Here, it seems the whole green thing has gotten a little bit out of whack. It is kind of interesting how little I have really thought about green and sustainable stuff on my trip. It was kind of a shock to return and be bombarded with the word, ‘GREEN.’ In returning to the
, I am reminded how green is all the rage, not only here, but in the entire country. Gulf Coast
While it has always been at the back of my mind, it is just not that relevant in most of the projects I have been looking at. There are so many more fundamental things that are important, like having a home in the first place. Land, electricity, water, plumbing, opportunities, human rights, education, and the ability to leave a better life for the next generation. All these seem much more about sustainability (economic, social, and environmental) than the word, ‘GREEN’, just because it seems to get isolated and represent the latest fad. It almost seems like the rest of the world’s homes are more sustainable precisely because they are incremental. So, I don’t even think that green is even an issue in most of the world, but sustainability absolutely is. Architects need to get the basics right and since people in most of the world don’t consume so much, they don’t talk and care about being green, although that is quickly changing in places like India and China.
One of the more high profile green projects is the Global Green house in the Lower 9th Ward. The spaces are really nice, the scale is good, and it is attractive. 1300 square feet, the volunteer on duty told me it was about $200,000. It does the basics pretty well (south facing, shading, high ceilings, clear story windows, natural ventilation). But, it also has all the bells and whistles: paperless sheetrock, low VOC paints, a dashboard (computerized control system monitoring all the energy usage), water collection cisterns, energy efficient appliances, piping to use rainwater as greywater in the future, (if codes ever allow it) solar panels, small green roof, and hopes to eventually put turbines in the Mississippi River right next to it. And, it is a LEED Platinum building (the highest green rating a building can get.). Great, right? Sort of.
Some guys from the adjacent neighborhood walked in while I was there and one said to the other, ”It looks like it is from…..
.” It was actually designed by people from California . And while it is a demonstration project, it seems to go overboard, a bit, especially in terms of providing solutions that average homebuilders can employ in helping them rebuild and improve the efficiency of their homes in the 9th Ward. I was talking to another architect, and she was saying that some friends working on the project, gave a price more like $400,000-$450,000. Daaaamn. That would put it around $325/sf. Okay, it is the first one, right? Well, still, too much and too excessive. Like so many things in our country. New Jersey
In many ways, we wouldn’t need to pushing such crazy technologies and issues if we didn’t consume so much in the first place. Of course, there will always be a need for renewable energy sources such as sun and wind, but a lot of this other stuff still helps us feel better and not so guilty about the lives we have been leading for so long. Our country is one of the main reasons we have such a problem with climate change in this world. Our consumption per capita dwarfs that of everyone else. But, you can’t just change the systems by which energy is delivered. It takes a lot time. And the infrastructure is prohibitively expensive. But, for me, that is where the government can come in a provide the much needed funding and incentives for change to take place. The true free market will not ultimately work where it needs to. Look where it has gotten us now. I suspect there are certain areas where it won’t adjust itself and energy seems like it might be one of those areas.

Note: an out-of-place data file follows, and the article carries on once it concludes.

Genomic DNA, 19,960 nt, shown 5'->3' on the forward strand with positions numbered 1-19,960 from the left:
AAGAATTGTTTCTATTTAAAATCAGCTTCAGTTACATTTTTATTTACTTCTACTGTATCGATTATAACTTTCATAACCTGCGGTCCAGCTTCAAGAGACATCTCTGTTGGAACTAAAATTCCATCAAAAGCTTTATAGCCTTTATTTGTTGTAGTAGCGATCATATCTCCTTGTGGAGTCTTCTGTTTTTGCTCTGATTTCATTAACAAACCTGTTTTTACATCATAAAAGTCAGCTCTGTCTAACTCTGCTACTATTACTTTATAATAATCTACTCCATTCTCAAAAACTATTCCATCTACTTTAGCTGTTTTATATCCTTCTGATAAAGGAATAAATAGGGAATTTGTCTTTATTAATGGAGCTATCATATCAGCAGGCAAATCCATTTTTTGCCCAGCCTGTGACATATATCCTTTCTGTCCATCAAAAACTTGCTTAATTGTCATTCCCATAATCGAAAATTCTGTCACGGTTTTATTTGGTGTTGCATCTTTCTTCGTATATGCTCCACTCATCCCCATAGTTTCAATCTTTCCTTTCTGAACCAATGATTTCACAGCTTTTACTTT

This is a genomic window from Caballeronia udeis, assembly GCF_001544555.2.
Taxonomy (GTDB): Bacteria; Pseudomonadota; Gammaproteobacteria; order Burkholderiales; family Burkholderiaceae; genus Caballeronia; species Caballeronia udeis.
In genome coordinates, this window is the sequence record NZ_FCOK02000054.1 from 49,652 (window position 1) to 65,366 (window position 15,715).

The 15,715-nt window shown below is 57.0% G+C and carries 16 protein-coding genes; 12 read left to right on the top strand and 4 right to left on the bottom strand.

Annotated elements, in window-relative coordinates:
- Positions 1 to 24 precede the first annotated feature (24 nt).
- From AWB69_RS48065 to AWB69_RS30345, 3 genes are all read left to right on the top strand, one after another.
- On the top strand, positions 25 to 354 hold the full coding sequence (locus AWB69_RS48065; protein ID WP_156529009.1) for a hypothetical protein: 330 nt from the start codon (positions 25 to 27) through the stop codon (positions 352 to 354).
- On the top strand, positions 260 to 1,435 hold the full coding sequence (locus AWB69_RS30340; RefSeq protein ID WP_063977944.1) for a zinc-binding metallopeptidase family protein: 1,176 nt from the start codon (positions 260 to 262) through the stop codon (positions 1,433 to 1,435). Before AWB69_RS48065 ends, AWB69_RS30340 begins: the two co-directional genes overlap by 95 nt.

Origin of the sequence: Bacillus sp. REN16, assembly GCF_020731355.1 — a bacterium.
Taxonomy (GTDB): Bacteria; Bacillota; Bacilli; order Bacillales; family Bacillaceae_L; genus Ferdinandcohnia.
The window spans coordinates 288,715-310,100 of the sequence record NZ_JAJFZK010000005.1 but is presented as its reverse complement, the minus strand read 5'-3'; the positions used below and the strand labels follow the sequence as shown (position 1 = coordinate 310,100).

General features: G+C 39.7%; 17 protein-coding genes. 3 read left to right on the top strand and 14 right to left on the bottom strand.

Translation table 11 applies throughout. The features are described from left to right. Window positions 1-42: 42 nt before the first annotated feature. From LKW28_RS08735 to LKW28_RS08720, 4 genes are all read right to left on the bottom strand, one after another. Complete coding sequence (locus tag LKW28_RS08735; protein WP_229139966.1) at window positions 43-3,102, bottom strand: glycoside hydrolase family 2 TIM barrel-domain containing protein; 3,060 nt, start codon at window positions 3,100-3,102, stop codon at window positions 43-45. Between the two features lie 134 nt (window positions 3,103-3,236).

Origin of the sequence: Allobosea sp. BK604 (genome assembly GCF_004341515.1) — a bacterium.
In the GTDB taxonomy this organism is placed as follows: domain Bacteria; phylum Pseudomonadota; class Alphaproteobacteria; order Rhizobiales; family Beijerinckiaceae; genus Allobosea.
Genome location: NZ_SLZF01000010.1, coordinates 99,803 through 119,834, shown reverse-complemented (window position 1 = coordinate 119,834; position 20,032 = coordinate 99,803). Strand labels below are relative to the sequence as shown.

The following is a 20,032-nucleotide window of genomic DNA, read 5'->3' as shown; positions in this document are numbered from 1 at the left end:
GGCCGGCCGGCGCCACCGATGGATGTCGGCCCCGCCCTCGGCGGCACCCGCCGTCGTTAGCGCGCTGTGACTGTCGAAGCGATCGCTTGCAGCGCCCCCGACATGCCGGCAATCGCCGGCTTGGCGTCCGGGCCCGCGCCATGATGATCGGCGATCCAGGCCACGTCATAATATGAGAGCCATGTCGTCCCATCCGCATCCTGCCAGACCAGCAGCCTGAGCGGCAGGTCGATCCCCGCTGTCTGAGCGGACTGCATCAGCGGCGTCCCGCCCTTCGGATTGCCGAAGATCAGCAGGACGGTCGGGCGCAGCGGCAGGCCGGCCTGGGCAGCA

And now, we create products to help solve the problems we have created. I guess it is not that bad, at least. The improvements we have done in building design in terms of energy efficiency have been incredible and the LEED rating system has done an amazing job. But, much of this stays in the commercial sector (where companies have to have capital to invest in these things) or in the middle to upper class portions of the residential market. I am interested in how these ideas and technologies can make it down to lower income people and how it can truly make such housing more affordable, and not vice versa. Right now, a lot of the green stuff is not really addressing such issues. And houses like Global Green just address reinforce the notion that geen is expensive and is a just a bunch of toys that architects like to play with and can’t really reach a broad spectrum of people. The Home Depot Foundation invested $5 million into the Global Green project. I guess they have an incentive to make it work. More sales for them….Corporate responsibility? Who is funding and paying for the rest? How much do people actually pay, and how do the mortgages tie into all of this?
The same thing is happening down the road with the Make it Right project, but not quite on the same scale. Both projects have Brad Pitt’s fingerprints on them. The MIR project is working to build 150 houses in the Lower 9th Ward, of which they have currently built 5. The website says each of them costs $150,000 but people working closely on the project, say they are well over $200,000. The forms are a little funky and a bit off base, and there are some scale issues developing in that process. People talk about one of them as a McMansion. But, it has solar panels. So, in many cases when high profile architects get involved and green comes to forefront, the affordability goes out the window.